• Standard Chartered & ECAs ‘breaching climate policy’ with Vietnam coal plant investment
  • Attorney calls for sanctions against Energy Transfer Partners in Dakota Access pipeline suit
  • Airbus executives get swept away by a corruption investigation
  • BAE proposes UKEF financing to Malaysia for Typhoon jet deal
  • No job estimates on arms export plan
  • Western banks rush to gain deals on China's Belt and Road Initiative
  • U.S. Treasury official slams China's 'non-market behavior'
  • US leads the way on protectionism in 2017 with tarifs and export credit
  • Bipartisan group of House lawmakers urge action on Export-Import Bank nominees
  • U.S. urges help for Iraq, extends $3 billion Ex-Im credit line
  • South Africa joins Afreximbank as a shareholder
  • South Africa’s Guptas hid Bombardier jet, EDC says in court repossession efforts
  • Armenian NGO challenges controversial ECA supported gold mine
  • Brazil grants US$2 billion ECA credit line to Angola
  • Anadarko agrees Mozambique LNG sale, banks/ECAs discuss finance terms

ECAs go to Market

(Finance & Trade Watch and CEE Bankwatch, Dec. 2017) Export credits are big business. Members of the industry’s Berne Union, both state and private, insured approximately USD 1.9 trillion per year between 2012 and 2016, of which USD1 trillion was state ECA insured. That amount far exceeds the total investments of multilateral lenders such as the World Bank and the regional development banks and represents some 11% of world trade Between 2015 and 2017, Finance & Trade Watch and Bankwatch, together with their national partners, researched state export credit agencies (ECAs) in seven countries of the European Union (Austria, Czech Republic, Croatia, Hungary, Poland, Romania and Slovakia). The aim of this research was to assess how the procedures and performance of these institutions comply with the relevant national, European and international regulatory frameworks. These include transparency, accountability, environmental and social standards as reflected in the OECD (Common Approaches), the EU (ECA Regulation) and the UN (Sustainable Development Goals, the Aarhus Convention and the Paris Agreement). Their report finds: a lack of ECA transparency, dubious investements, particularly in fossil fuels, projects contrary to national greenhouse gas commitments under the Paris Agreement, and OECD and EU standards and monitoring which are voluntary and unable to guarantee that prohibited investments are being approved. This has led to their involvement in a number of economically and politically-compromising projects. This first-of-its-kind research examines ECAs in the ‘new’ EU Member States and compares these with an example from the EU 15 – the Austrian ECA OeKB – as well as examples from other EU 15 countries. It shows regulatory gaps and offers a range of policy recommendations. The full report is available here and a summary here.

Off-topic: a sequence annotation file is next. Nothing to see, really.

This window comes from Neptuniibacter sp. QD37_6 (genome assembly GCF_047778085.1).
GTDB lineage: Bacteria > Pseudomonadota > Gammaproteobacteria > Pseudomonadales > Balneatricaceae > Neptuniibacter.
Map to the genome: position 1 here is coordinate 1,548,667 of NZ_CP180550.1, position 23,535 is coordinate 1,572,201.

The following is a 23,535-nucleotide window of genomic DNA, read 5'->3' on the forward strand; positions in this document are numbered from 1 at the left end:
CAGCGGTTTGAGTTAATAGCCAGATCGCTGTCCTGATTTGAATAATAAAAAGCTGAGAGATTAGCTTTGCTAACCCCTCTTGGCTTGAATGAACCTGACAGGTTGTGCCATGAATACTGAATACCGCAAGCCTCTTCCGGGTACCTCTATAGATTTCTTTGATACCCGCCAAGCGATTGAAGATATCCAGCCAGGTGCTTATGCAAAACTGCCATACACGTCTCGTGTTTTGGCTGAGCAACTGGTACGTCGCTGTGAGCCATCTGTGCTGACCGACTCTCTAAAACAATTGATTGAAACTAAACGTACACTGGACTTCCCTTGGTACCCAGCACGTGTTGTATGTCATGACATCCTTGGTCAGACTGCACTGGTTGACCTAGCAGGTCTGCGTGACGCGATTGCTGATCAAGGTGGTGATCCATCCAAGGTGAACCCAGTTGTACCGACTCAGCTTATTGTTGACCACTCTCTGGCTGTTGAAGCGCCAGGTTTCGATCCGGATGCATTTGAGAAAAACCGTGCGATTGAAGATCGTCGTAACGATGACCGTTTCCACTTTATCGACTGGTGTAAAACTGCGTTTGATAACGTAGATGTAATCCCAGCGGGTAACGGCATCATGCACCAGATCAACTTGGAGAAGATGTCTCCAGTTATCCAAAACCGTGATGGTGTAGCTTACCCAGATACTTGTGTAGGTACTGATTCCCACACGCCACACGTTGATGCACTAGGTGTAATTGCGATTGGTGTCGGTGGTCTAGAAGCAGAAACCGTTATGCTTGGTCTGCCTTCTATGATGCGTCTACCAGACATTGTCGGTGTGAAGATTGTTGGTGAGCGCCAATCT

http://www.intellinews.com/comment-export-credit-agencies-lurk-in-the-shadows-of...


G20 Countries' Public Coal Financing Reaches 5 Year High

(Natural Resources Defense Council, New York, 8 February 2018) In 2017, financing from G20 governments for overseas coal projects reached a 5 year high, totaling at least $13 billion in loans, credits, and guarantees. This financial support for coal projects directly undermines G20 climate commitments and ignores the reality that a rapid coal phase out is needed if the world is to reach the 1.5 degree temperature goal under the Paris Climate Agreement. This is the 2nd year in a row that G20 public financing has increased for coal power projects in foreign countries. G20 public financing here refers to financial backing from government export credit agencies, like Japan Bank for International Cooperation, development banks, like China Development Bank, and government insurance entities, like Korea Trade Insurance Corporation. Public financial support is given to benefit domestic companies who are involved in projects abroad — for example, in 2017, Japan Bank of International Cooperation provided a $730 million dollar loan to enable Marubeni, a Japanese company, to develop the 1000 MW Cirebon 2 Coal Power Station in Indonesia. Public financial support can take the form of loans, guarantees, export and import credits, grants, and equity financing.

https://www.nrdc.org/experts/han-chen/g20-countries-public-coal-financing-reache...


Vietnam Pulls Request for U.S. Ex-Im Help to Build a Coal-Fired Power Plant